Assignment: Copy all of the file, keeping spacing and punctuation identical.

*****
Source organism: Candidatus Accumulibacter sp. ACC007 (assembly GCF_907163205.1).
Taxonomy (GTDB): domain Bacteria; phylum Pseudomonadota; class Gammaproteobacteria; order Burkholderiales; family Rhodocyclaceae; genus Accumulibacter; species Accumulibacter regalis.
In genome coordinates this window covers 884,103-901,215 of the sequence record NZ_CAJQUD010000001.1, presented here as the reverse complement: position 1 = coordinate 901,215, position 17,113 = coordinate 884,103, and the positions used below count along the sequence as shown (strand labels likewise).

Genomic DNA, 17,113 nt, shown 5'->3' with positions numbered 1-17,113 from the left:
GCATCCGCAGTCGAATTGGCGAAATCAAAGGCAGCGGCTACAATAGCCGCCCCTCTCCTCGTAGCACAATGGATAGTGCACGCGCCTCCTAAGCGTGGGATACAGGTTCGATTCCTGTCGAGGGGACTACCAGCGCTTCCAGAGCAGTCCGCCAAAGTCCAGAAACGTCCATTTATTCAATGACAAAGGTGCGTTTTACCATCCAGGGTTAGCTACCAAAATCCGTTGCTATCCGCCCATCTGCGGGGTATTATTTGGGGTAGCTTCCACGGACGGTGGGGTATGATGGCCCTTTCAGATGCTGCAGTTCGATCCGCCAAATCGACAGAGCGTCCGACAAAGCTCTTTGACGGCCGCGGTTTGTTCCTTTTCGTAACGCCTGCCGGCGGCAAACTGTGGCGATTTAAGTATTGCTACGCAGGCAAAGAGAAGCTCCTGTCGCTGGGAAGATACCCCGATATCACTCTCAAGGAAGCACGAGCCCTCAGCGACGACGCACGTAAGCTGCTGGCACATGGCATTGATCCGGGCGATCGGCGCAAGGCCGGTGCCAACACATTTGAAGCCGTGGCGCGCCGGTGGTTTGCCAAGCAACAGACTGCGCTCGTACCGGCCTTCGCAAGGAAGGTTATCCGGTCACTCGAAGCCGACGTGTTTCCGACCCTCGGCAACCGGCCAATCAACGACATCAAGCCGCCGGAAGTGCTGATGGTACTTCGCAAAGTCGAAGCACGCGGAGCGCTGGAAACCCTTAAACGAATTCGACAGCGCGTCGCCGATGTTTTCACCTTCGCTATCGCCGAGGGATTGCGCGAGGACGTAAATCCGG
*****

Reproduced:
Source organism: Candidatus Accumulibacter sp. ACC007 (assembly GCF_907163205.1).
Taxonomy (GTDB): domain Bacteria; phylum Pseudomonadota; class Gammaproteobacteria; order Burkholderiales; family Rhodocyclaceae; genus Accumulibacter; species Accumulibacter regalis.
In genome coordinates this window covers 884,103-901,215 of the sequence record NZ_CAJQUD010000001.1, presented here as the reverse complement: position 1 = coordinate 901,215, position 17,113 = coordinate 884,103, and the positions used below count along the sequence as shown (strand labels likewise).

Genomic DNA, 17,113 nt, shown 5'->3' with positions numbered 1-17,113 from the left:
GCATCCGCAGTCGAATTGGCGAAATCAAAGGCAGCGGCTACAATAGCCGCCCCTCTCCTCGTAGCACAATGGATAGTGCACGCGCCTCCTAAGCGTGGGATACAGGTTCGATTCCTGTCGAGGGGACTACCAGCGCTTCCAGAGCAGTCCGCCAAAGTCCAGAAACGTCCATTTATTCAATGACAAAGGTGCGTTTTACCATCCAGGGTTAGCTACCAAAATCCGTTGCTATCCGCCCATCTGCGGGGTATTATTTGGGGTAGCTTCCACGGACGGTGGGGTATGATGGCCCTTTCAGATGCTGCAGTTCGATCCGCCAAATCGACAGAGCGTCCGACAAAGCTCTTTGACGGCCGCGGTTTGTTCCTTTTCGTAACGCCTGCCGGCGGCAAACTGTGGCGATTTAAGTATTGCTACGCAGGCAAAGAGAAGCTCCTGTCGCTGGGAAGATACCCCGATATCACTCTCAAGGAAGCACGAGCCCTCAGCGACGACGCACGTAAGCTGCTGGCACATGGCATTGATCCGGGCGATCGGCGCAAGGCCGGTGCCAACACATTTGAAGCCGTGGCGCGCCGGTGGTTTGCCAAGCAACAGACTGCGCTCGTACCGGCCTTCGCAAGGAAGGTTATCCGGTCACTCGAAGCCGACGTGTTTCCGACCCTCGGCAACCGGCCAATCAACGACATCAAGCCGCCGGAAGTGCTGATGGTACTTCGCAAAGTCGAAGCACGCGGAGCGCTGGAAACCCTTAAACGAATTCGACAGCGCGTCGCCGATGTTTTCACCTTCGCTATCGCCGAGGGATTGCGCGAGGACGTAAATCCGG